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Contemporary Takes on the Dress

Born out of the desire to add a sculptural element to an existing solo show, this exhibition came together organically at the onset of a worldwide pandemic and lockdown. Touching base with colleagues in the early days of a new reality, gave clarity to a collective inclination to create dresses for the purpose of telling personal stories.

Nine artists, working respectively on each piece and communally toward the greater exhibition, created an immersive study into individuality, semiotics, joy, sorrow and humanity. Each dress is a visual narrative drawing from observation and experience. The hope, as you reflect on this retrospective, is that you find a piece of yourself in one or more of these dresses.

2 - JULY 27

Leanna Leithauser Lesley
Black and Tan Fantasy


For four years, Doke Ellington and his orchestra played at the veranda of an Old South set in the famed wealthy "whites only" Cotton Club. The plantation theme played out in actuality every evening with the club's strict segregation policy as Ellington tirelessly wrote scores to be performed nightly by his orchestra and the clubs exclusive 'Tall, Tan Terrific" dancers. Racial abuse and exploitation were forms of direct discremination for every performer at the Cotton Club.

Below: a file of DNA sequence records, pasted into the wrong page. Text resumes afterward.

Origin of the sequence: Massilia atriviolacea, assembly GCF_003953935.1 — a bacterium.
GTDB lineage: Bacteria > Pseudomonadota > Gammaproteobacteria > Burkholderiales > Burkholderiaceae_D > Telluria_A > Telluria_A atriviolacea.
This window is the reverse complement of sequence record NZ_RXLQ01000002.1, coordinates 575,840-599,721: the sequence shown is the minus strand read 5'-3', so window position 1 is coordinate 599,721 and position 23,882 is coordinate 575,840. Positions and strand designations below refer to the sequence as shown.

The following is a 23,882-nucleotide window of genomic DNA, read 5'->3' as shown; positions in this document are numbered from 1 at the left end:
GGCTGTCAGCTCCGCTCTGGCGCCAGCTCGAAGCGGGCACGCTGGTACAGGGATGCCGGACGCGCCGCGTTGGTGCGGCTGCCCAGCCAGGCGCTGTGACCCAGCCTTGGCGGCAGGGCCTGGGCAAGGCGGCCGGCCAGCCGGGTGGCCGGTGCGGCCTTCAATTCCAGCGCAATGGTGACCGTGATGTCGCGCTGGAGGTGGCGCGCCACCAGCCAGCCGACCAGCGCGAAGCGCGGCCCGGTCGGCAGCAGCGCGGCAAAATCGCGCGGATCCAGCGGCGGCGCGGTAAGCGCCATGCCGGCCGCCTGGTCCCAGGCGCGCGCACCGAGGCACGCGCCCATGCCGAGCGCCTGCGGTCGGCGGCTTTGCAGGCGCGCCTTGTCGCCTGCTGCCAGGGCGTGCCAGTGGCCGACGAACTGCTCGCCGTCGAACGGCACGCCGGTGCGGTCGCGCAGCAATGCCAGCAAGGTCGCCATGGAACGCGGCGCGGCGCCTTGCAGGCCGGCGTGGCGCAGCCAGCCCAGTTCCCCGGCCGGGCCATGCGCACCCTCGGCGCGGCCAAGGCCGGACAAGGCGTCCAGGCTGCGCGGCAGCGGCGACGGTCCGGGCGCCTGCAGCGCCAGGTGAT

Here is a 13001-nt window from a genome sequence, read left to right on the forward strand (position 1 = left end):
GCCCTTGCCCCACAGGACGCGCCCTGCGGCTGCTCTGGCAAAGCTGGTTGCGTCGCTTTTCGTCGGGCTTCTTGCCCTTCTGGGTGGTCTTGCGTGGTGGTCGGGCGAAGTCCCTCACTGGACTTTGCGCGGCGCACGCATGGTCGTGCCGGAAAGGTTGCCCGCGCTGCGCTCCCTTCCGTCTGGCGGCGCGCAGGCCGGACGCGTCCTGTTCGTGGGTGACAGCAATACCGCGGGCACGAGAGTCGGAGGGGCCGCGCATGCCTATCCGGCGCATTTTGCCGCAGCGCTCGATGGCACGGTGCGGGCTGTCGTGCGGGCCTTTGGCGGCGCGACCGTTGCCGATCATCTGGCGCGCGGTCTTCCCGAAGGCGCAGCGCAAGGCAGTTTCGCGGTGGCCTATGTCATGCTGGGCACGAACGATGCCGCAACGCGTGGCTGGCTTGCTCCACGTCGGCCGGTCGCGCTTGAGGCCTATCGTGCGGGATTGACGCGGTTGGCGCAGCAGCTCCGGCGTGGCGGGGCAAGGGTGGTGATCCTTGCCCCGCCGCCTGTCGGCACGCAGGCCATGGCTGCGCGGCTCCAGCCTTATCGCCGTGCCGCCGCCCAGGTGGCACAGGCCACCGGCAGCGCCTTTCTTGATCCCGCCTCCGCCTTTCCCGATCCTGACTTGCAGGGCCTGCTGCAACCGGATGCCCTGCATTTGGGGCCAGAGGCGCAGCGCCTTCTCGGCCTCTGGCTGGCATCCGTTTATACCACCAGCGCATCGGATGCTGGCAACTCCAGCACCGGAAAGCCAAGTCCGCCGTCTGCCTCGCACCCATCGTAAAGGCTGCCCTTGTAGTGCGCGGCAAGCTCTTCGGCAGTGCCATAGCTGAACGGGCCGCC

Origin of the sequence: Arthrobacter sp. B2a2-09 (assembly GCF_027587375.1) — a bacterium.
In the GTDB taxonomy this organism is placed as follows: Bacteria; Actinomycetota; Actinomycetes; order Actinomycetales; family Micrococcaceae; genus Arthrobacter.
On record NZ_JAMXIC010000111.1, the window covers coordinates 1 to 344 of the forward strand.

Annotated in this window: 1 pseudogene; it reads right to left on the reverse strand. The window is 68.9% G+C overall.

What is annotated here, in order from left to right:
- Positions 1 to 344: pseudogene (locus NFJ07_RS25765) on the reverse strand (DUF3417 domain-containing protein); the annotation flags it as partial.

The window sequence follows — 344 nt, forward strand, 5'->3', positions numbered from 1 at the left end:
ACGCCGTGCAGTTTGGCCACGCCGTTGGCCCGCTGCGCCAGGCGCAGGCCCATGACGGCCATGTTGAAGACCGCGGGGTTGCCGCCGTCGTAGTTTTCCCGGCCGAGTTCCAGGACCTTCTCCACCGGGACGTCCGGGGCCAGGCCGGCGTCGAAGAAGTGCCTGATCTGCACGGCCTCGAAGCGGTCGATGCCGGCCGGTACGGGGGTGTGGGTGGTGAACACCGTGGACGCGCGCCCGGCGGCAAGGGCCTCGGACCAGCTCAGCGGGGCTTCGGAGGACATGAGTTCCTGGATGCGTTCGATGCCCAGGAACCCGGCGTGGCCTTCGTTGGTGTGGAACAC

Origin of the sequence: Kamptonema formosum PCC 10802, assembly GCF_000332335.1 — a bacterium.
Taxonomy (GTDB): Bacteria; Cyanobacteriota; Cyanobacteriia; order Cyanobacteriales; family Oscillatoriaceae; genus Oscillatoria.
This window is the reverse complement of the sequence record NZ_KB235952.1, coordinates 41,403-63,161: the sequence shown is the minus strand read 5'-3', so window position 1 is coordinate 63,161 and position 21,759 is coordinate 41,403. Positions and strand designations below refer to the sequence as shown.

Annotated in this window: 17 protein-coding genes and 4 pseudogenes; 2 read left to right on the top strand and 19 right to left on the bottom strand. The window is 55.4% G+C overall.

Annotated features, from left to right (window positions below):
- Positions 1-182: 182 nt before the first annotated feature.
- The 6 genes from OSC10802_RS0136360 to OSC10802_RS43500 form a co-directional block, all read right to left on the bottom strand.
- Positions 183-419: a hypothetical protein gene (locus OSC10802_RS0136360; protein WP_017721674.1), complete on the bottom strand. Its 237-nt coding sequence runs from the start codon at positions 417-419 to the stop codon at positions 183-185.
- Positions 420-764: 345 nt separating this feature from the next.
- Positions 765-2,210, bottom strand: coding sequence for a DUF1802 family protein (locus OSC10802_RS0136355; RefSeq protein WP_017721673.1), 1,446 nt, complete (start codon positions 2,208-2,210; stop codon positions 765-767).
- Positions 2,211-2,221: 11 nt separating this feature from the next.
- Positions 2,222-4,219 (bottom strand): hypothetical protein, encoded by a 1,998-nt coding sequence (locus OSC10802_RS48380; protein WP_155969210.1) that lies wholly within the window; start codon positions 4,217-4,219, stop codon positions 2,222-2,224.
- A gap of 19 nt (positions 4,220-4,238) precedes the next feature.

Simultaneously, Ellington quietly devoted his services to the NAACP and its racial equality activities, while using his national exposure via the Cotton Club radio show to elevate the perception of the culture behind jazz music. His battle for social justice was personal. That same year, he wrote his famous Black and Tan Fantasy score which completely challenged what was then called jungle music with a sophisticated fullness of heart and heaviness of mind, giving the piece its beauty. By using African blues based expressions, he hints at the unsettled state of the human soul.